LONDON—In a year when U.S. President Clinton's reception of holy Communion sparked a worldwide controversy, bishops in Britain and Ireland have published a document to clear up public confusion that has arisen over similar infractions in their own countries.
One Bread, One Body, issued last month by the Bishops' Conferences of England and Wales, Ireland, and Scotland, calls on the faithful to refresh and renew their belief in the holy Mass, firmly restates the Church's Eucharistic teaching and discipline, and stresses the need for other Christian denominations to respect Catholic teaching on inter-communion.
Earlier this year, Irish President Mary McAleese caused a storm when she received communion at a Church of Ireland service. Even mild-mannered Cahal Cardinal Daly, the retired Irish primate, admitted she was wrong, although he also said she had been placed in the awkward position of avoiding an appearance of rudeness to her hosts.
He called on Protestant churches not to pressure Catholics on such occasions; this plea is reiterated in the new document.
In England, a similar controversy arose concerning Prime Minister Tony Blair, a committed Anglican whose wife, Cherie, is Catholic. In the summer of 1996, reports of Blair's receiving Communion at a Mass in London appeared in the Catholic press. A hastily issued statement promised that he would not receive again, so as not to offend Catholics. England's Basil Cardinal Hume privately rebuked Catholic newspaper editors, asking, “One wonders what purpose running these stories served?”
Speaking at the new document's launch, Cardinal Hume said he had written to Blair, informing him that he should not receive Communion.
But the cardinal also said Blair had been entitled to receive Communion while on vacation in August in Italy, where “he couldn't get to his own church.”
“He had a spiritual need,” the cardinal said. “He believes what we believe. So he responded entirely to Catholic teaching.”
The statement, issued by Cardinal Hume as primate of England and Wales, along with Thomas Cardinal Winning, primate of Scotland, and Archbishop Sean Brady, primate of Ireland, acknowledges the pain and ecumenical difficulties which the issue raises: “We look forward to that day when all obstacles to full visible communion are overcome, and all Christians can celebrate the Eucharist together, sharing as ‘one body,’ the ‘one bread’ of the Lord.”
The bishops said the document's primary purpose was to present the Church's teaching on the mystery of the Eucharist, adding that the Mass was the hallmark of Catholic identity. They urged Catholics to renew their reverence for the mystery of the sacrament, adding that “the fundamental principle which underlies our norms, is that ‘the Eucharist is properly the sacrament of those who are in full communion with the Church’ (Catechism of the Catholic Church, 1395).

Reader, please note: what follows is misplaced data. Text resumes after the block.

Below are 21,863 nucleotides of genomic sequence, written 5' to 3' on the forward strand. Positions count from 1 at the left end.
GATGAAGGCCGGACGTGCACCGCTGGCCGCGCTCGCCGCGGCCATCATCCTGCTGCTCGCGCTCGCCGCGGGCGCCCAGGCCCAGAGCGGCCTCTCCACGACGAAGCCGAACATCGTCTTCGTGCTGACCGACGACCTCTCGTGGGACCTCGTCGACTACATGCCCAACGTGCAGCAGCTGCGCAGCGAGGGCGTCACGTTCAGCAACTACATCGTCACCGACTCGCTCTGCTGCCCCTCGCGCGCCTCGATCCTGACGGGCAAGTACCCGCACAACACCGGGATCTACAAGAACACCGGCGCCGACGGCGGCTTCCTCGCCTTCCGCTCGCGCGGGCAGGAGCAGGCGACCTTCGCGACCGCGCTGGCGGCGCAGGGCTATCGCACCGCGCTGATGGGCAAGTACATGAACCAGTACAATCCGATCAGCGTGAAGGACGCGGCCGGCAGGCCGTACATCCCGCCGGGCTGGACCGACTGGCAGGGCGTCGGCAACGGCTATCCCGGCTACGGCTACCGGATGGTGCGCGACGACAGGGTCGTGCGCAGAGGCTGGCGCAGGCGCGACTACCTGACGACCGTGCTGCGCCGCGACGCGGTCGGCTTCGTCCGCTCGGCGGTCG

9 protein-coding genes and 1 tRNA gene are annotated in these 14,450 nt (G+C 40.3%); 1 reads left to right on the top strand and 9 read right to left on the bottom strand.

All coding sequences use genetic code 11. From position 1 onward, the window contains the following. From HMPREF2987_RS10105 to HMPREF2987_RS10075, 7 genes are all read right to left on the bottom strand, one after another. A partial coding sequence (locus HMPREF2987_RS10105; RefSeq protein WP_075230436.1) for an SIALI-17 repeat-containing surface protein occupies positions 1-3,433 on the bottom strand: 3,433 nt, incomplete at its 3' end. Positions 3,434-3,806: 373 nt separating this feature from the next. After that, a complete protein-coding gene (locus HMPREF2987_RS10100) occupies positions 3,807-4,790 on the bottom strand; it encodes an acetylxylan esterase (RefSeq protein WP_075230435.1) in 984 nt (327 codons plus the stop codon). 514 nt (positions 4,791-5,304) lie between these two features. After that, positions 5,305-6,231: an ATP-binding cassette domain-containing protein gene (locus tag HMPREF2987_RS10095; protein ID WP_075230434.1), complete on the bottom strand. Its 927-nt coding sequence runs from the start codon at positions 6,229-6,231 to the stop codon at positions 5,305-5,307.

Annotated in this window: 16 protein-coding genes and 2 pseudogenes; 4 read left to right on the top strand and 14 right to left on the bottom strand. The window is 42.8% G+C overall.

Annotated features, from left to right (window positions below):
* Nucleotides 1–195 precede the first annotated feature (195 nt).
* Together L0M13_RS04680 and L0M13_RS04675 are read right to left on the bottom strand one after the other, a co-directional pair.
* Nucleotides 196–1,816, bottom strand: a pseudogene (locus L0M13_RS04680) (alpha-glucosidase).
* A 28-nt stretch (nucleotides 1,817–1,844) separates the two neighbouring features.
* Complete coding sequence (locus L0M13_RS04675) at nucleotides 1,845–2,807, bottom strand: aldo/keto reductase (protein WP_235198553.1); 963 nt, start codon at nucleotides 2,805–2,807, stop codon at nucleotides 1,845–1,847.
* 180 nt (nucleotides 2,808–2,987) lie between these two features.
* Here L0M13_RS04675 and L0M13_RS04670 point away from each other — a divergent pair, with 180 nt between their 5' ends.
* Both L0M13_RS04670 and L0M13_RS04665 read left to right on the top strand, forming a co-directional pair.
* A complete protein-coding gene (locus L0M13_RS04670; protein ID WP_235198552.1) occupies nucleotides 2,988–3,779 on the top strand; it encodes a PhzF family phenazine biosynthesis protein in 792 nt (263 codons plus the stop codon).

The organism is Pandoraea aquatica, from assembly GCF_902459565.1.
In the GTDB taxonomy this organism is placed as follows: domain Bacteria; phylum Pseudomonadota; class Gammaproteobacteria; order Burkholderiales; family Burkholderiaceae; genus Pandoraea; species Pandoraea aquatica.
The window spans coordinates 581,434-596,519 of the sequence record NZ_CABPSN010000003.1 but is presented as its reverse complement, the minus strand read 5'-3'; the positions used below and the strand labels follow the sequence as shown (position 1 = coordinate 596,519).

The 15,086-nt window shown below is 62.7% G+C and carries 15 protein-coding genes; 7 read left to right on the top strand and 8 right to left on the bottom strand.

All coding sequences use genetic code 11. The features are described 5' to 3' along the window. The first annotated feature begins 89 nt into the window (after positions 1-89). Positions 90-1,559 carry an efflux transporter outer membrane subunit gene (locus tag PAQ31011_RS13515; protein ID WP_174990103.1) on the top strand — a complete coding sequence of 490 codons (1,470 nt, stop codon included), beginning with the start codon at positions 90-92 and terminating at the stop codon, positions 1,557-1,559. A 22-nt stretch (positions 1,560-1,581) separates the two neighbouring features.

“It is important that Catholics themselves understand this doctrine. We appeal in love and truth to the whole Catholic community in our countries for their faithfulness to the deepest meaning of the Mass.”
One Bread, One Body also acknowledged, “We know only too well that the Catholic Church's understanding of itself, and our convictions about who may or may not be admitted to Holy Communion, can and do cause distress to other Christians and to some Catholics.”
But it added, “It is not, however, the Church's norms on sacramental sharing which cause division: those norms are simply a reflection and consequence of the painful division already present because of our Christian disunity.
“People often ask ‘What would Jesus do?’, implying that he would offer the gift of himself to anyone who asked. Jesus himself was often the cause of division. His will was that all be one, but his teaching and action led to people going away from him. This was even true of his ‘hard saying’ on the Bread Of Life.”
Seeking to quell misunderstandings which have grown up in recent years, the document stated that the sacrificial understanding of Mass needs renewed emphasis even among Catholics. “In some Catholic circles, there can appear to be a confusion between the celebration of Mass on the one hand, and a Communion Service or ‘Celebration of the Word and Communion’ on the other.
“The Eucharist or Mass is much more than a service in which we are led in prayer, hear the Word of God and receive Holy Communion,” the document said.
It noted that there are proper occasions for Communion services, such as Good Friday or when no priest is available. But it stressed that such services in the absence of a priest are not the same as Mass. “No Communion Service can substitute for the celebration of the Eucharist, the Holy Sacrifice of the Mass,” the document said.
It also outlined why it is impossible for mutual Eucharistic sharing between Catholics and Protestants. Restating Catholic teaching that only a validly ordained priest can consecrate the bread and wine, the bishops noted, “It is therefore essential that the one who presides at the Eucharist be known to be established in a sure sacramental relationship with Christ, the High Priest, through the sacrament of Holy Orders, conferred by a bishop in the recognized apostolic succession.
“The Catholic Church is unable to affirm this of those Christian communities rooted in the Reformation. Nor can we affirm that they have retained ‘the authentic and full reality of the Eucharistic mystery.”
Paul Burnell writes from England.